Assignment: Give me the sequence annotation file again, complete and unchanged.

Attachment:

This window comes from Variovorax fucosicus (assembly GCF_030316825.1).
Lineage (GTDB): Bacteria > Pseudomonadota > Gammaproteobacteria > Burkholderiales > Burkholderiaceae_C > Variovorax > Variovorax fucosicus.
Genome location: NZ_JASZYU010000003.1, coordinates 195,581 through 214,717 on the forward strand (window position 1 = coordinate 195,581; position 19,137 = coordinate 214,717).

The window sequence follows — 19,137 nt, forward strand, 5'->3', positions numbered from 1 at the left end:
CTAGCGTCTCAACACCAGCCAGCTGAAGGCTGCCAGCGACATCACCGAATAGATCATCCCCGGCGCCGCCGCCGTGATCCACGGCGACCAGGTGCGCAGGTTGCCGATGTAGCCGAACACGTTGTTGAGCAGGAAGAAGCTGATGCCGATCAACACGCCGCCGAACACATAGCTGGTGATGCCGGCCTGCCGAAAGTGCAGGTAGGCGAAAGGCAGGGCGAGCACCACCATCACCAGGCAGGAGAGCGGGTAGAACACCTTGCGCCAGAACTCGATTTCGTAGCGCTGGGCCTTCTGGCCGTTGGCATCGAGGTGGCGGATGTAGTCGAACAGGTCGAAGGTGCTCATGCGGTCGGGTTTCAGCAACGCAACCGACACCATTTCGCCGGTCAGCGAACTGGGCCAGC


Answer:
This window comes from Variovorax fucosicus (assembly GCF_030316825.1).
Lineage (GTDB): Bacteria > Pseudomonadota > Gammaproteobacteria > Burkholderiales > Burkholderiaceae_C > Variovorax > Variovorax fucosicus.
Genome location: NZ_JASZYU010000003.1, coordinates 195,581 through 214,717 on the forward strand (window position 1 = coordinate 195,581; position 19,137 = coordinate 214,717).

The window sequence follows — 19,137 nt, forward strand, 5'->3', positions numbered from 1 at the left end:
CTAGCGTCTCAACACCAGCCAGCTGAAGGCTGCCAGCGACATCACCGAATAGATCATCCCCGGCGCCGCCGCCGTGATCCACGGCGACCAGGTGCGCAGGTTGCCGATGTAGCCGAACACGTTGTTGAGCAGGAAGAAGCTGATGCCGATCAACACGCCGCCGAACACATAGCTGGTGATGCCGGCCTGCCGAAAGTGCAGGTAGGCGAAAGGCAGGGCGAGCACCACCATCACCAGGCAGGAGAGCGGGTAGAACACCTTGCGCCAGAACTCGATTTCGTAGCGCTGGGCCTTCTGGCCGTTGGCATCGAGGTGGCGGATGTAGTCGAACAGGTCGAAGGTGCTCATGCGGTCGGGTTTCAGCAACGCAACCGACACCATTTCGCCGGTCAGCGAACTGGGCCAGC